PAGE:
The Big News
For filmmaker Cullen Hoback’s journalistic integrity in revealing the unseemly collusion between public servants and lobbyists that lead to the poisoning of West Virginia’s water supply, we give a special jury mention to What Lies Upstream. Continue Reading
The third edition of the AFI DOCS Impact Lab will take place June 13–14. Presented in collaboration with NBCUniversal, the intensive program is designed for select filmmakers with issue-driven films who aim to create broader social and political change through the power of film. Continue Reading
As up-to-date as its display of a post-election tweet by Donald Trump — who looms conspicuously large during the film’s opening and closing minutes — “What Lies Upstream” is a quietly devastating documentary that’s all the more attention-grabbing for being such a scrupulously restrained and slickly polished piece of work. Directed by Cullen Hoback, whose equally compelling “Terms and Conditions May Apply” (2013) cogently addressed privacy concerns in the digital age, the film percolates with a nonpartisan paranoia regarding state and federal regulatory agencies while linking the contamination of drinking water in West Virginia to what Hoback perceives as a perfect storm of industry maleficence, government negligence, and bureaucratic malpractice. Continue Reading
We’re thrilled to announce that Cullen Hoback’s next film, What Lies Upstream, will premiere at the Slamdance Film Festival in January as the Opening Night Film!
Here is what IndiWire has to say about it:
Cullen Hoback’s investigative documentary “What Lies Upstream” will be the Opening Night film.
Slamdance has unveiled the special screenings, beyond and shorts programs that will comprise its 2017 lineup. Taking place in Park City, Utah in January – the same time and place as Sundance – the 23rd edition of the film festival will host 35 world premieres, nine North American premieres and 10 US premieres. Continue Reading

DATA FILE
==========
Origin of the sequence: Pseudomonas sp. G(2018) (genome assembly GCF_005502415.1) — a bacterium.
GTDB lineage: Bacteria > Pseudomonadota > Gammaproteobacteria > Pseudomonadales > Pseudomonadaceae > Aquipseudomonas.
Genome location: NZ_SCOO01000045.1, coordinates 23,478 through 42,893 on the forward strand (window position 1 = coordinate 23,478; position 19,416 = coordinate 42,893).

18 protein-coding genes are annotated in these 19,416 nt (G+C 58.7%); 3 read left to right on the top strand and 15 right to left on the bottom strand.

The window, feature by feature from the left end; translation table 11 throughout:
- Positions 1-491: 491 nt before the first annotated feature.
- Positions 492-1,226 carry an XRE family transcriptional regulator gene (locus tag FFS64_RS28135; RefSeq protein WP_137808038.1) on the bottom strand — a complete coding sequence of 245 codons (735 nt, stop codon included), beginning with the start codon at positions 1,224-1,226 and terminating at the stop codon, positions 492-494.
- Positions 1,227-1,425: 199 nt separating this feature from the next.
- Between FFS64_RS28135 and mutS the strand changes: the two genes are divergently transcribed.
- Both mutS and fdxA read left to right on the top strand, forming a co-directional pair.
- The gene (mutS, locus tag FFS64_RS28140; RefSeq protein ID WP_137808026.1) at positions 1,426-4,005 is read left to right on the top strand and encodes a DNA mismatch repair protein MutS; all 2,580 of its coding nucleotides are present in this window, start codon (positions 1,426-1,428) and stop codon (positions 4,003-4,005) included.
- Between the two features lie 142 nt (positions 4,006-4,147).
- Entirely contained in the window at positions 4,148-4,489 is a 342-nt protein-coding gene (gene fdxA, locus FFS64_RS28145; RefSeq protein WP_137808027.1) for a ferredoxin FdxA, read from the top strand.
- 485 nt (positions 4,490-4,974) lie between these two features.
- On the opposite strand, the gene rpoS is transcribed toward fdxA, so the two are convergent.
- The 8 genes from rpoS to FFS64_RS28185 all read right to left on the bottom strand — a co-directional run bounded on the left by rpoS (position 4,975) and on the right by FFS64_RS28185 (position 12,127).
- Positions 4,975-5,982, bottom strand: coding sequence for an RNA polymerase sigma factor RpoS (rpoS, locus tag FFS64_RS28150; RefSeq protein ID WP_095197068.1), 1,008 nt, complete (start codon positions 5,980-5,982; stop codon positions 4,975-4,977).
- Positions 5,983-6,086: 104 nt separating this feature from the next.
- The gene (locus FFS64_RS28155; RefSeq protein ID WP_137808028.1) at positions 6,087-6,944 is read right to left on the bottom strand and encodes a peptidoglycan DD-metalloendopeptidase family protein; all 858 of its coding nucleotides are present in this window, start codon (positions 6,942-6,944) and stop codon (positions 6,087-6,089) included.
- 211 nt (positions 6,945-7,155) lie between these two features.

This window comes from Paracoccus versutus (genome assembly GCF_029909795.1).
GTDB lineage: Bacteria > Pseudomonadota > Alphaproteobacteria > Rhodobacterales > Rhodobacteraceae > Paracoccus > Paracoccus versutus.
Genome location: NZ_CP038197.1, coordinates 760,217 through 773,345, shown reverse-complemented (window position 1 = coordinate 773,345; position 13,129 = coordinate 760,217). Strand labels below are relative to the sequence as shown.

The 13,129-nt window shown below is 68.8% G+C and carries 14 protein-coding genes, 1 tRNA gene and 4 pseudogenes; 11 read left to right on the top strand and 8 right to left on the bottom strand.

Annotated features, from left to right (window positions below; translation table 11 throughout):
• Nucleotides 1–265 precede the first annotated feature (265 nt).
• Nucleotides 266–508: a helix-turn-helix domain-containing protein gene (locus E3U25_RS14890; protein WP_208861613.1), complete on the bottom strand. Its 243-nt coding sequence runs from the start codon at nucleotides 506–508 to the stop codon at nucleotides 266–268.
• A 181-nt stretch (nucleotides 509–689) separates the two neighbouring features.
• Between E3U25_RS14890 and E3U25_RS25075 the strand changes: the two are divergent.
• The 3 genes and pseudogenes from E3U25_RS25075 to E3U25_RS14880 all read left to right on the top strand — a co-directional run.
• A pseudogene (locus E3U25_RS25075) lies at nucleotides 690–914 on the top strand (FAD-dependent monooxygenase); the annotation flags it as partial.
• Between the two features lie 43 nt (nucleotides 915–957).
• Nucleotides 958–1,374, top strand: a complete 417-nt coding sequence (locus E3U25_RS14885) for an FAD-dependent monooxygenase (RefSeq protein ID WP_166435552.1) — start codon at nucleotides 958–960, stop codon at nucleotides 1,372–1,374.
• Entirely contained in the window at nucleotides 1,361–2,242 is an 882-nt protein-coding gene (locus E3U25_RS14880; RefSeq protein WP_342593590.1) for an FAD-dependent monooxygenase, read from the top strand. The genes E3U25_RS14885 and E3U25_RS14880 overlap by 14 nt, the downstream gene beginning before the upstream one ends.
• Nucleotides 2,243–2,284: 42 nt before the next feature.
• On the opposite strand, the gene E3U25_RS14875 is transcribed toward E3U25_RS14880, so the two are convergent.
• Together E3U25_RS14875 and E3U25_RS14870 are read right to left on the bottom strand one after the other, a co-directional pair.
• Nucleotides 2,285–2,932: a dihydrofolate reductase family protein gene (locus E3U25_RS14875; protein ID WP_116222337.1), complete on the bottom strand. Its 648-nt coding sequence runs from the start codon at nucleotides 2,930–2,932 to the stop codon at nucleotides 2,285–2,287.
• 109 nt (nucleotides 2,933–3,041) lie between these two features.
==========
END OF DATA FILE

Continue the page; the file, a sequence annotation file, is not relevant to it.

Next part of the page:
Cullen Hoback’s interview to The Daily Beast on the AT&T/Time Warner merger:
Meanwhile, filmmaker Cullen Hoback—whose 2013 documentary Terms and Conditions May Apply revealed how corporate monoliths like AT&T are collecting so much personal data on Americans that they’re essentially destroying any concept of privacy—predicted that CNN won’t escape the merger’s inevitable fallout. Continue Reading
Beneath the US Capitol building there is one of the swankiest theatres in which I’ve screened my film, Terms and Conditions May Apply, to date.
The space is usually reserved for tours during the daytime, but at night if you have the magic key – a Congressman- movie magic can happen for Capitol Hill’s elite.
Our magic key was Congressman Justin Amash, a second-term representative from Michigan who made a splash this summer with his stance on government surveillance. He introduced a narrowly defeated amendment (205-217) that would have defunded the mass data collection that Section 215 of the FISA Amendments authorises. It has since become known as the Amash Amendment, and it was the first beacon of hope that Washington might reform the Patriot Act. Continue Reading
Cullen Hoback, the film-maker behind Terms & Conditions May Apply, a documentary on digital privacy, talks to Jemima Kiss about what happened during the screening of the film, and why the USA Freedom Act – introduced by Jim Sensenbrenner,… Continue Reading
I’m a film-maker by trade, so heading to Capitol Hill the other week was a new experience for me. I was there to talk privacy, and in essence, to advocate. I didn’t have the first clue where to begin.… Continue Reading
The stars have aligned for film-maker Cullen Hoback. With the ongoing, unfolding series of sensational stories about surveillance by US and UK security agencies came a new wave of energy and interest around his film Terms & Conditions May… Continue Reading
The term “opting in” suggests a matter of choice. But as the thoughtful and spirited documentary “Terms and Conditions May Apply” makes chillingly clear, choices are few for netizens. It’s nearly impossible to function online without signing away privacy… Continue Reading